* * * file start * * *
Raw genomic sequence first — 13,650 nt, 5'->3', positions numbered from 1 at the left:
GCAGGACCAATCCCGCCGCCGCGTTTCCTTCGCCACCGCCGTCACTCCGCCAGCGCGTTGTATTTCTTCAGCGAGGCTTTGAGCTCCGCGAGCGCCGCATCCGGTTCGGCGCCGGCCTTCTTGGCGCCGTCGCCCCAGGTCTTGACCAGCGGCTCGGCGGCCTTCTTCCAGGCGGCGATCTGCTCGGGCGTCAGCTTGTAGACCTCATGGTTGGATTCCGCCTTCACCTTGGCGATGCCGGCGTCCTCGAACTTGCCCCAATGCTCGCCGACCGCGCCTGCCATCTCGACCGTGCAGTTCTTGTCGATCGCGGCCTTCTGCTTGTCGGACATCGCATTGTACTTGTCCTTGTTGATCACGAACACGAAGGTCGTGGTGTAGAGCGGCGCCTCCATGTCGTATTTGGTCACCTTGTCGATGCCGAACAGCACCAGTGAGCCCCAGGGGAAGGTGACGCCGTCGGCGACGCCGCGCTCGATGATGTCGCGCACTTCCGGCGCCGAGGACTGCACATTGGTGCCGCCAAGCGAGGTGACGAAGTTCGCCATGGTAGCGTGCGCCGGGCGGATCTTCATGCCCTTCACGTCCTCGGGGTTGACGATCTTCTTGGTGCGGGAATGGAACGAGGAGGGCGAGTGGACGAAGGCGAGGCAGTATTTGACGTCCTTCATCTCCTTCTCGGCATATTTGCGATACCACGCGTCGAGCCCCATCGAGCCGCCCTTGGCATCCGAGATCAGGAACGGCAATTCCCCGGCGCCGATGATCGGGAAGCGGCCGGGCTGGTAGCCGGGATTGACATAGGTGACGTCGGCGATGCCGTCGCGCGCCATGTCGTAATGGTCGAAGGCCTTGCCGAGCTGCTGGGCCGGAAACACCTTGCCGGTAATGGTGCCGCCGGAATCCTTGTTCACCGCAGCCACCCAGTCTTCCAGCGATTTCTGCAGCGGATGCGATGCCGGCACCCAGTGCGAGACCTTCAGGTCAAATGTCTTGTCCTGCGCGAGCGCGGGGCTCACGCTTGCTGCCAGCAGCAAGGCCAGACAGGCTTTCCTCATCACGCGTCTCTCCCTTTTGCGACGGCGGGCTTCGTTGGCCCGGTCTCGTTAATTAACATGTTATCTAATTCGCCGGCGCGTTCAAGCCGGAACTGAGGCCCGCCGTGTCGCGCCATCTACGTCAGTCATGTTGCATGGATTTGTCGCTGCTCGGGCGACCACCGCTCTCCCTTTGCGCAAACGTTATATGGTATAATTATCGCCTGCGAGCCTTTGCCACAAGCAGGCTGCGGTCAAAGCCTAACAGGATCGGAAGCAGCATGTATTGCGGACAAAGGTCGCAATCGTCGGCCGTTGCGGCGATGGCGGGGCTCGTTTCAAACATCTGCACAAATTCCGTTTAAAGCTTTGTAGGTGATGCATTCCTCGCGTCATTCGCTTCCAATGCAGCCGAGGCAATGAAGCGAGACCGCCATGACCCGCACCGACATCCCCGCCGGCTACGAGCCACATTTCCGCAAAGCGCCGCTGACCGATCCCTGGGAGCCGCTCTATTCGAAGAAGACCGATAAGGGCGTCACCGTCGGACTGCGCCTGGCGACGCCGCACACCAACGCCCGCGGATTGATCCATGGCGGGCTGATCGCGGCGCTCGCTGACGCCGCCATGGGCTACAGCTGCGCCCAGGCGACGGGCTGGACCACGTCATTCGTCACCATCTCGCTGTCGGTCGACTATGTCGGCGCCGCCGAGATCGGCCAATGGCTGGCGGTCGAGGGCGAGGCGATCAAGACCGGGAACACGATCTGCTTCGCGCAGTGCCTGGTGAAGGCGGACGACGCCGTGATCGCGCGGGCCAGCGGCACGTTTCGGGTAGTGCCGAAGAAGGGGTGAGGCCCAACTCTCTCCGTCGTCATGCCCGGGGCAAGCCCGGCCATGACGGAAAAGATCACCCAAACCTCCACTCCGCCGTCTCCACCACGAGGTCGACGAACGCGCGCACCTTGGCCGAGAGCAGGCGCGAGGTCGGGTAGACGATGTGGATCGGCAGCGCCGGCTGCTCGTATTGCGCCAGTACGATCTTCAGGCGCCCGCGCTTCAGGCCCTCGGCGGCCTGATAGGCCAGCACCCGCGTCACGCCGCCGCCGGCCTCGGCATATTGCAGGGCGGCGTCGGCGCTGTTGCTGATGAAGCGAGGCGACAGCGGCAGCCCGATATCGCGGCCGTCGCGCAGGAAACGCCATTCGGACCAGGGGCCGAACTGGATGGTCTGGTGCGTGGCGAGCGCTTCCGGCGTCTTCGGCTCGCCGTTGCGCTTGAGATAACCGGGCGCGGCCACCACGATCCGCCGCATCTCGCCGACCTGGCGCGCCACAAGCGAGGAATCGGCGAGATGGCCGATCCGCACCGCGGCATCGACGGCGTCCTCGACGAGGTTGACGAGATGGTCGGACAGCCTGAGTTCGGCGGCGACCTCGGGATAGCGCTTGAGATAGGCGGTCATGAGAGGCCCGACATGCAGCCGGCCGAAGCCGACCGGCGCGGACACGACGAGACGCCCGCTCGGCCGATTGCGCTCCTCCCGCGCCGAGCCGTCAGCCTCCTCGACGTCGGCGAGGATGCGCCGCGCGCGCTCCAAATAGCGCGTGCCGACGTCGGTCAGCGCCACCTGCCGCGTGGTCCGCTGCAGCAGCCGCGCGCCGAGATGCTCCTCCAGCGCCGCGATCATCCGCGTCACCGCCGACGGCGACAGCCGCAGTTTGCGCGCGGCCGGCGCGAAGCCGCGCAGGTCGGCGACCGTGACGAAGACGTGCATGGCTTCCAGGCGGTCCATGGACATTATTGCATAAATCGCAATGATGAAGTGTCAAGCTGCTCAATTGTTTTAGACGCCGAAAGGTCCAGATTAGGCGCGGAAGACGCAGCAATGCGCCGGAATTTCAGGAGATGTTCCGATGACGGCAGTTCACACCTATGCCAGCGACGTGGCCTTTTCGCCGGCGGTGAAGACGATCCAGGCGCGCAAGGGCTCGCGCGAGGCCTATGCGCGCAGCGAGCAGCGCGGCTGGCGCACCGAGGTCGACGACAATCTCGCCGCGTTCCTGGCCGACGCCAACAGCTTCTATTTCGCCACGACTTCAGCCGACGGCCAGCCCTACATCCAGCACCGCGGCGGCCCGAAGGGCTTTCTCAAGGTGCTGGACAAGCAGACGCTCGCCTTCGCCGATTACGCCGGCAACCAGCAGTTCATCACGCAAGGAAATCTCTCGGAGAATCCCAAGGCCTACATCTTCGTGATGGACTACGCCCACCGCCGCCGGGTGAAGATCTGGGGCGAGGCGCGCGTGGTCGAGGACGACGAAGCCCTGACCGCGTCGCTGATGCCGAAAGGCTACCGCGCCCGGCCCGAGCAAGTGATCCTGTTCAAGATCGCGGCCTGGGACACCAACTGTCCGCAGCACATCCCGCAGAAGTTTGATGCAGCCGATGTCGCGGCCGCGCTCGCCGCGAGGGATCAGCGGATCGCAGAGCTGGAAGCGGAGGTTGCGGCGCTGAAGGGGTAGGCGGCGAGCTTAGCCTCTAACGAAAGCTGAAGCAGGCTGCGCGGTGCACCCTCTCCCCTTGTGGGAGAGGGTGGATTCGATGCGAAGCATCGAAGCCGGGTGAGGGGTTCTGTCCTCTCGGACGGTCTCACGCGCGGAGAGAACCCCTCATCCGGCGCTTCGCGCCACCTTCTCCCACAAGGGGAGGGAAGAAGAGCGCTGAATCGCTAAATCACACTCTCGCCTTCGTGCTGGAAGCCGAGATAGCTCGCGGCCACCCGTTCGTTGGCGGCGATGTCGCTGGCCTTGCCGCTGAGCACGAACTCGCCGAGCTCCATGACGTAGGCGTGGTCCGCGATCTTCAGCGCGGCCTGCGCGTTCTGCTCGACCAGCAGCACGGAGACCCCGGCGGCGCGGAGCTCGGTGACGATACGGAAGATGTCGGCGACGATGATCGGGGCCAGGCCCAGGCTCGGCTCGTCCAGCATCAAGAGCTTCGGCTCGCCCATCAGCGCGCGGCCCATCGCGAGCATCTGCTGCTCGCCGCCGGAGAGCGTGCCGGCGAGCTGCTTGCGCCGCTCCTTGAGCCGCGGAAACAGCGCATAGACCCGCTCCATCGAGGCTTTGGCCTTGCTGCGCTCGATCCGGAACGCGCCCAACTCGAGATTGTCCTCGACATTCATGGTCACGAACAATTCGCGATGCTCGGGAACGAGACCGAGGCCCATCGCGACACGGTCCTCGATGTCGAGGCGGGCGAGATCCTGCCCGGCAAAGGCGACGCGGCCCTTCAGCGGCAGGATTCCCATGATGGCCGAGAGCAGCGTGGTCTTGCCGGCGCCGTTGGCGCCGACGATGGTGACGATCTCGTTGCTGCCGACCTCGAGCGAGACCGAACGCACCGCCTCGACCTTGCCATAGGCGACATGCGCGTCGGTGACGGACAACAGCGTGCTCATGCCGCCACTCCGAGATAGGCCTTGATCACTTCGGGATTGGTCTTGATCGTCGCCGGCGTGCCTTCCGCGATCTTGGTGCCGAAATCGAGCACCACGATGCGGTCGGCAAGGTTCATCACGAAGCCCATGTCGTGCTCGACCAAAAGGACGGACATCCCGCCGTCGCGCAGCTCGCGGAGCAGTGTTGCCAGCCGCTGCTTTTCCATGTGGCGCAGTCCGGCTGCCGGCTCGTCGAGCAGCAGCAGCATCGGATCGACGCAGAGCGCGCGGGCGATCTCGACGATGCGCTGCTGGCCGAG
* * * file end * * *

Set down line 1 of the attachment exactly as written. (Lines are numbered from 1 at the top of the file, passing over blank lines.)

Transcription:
Raw genomic sequence first — 13,650 nt, 5'->3', positions numbered from 1 at the left: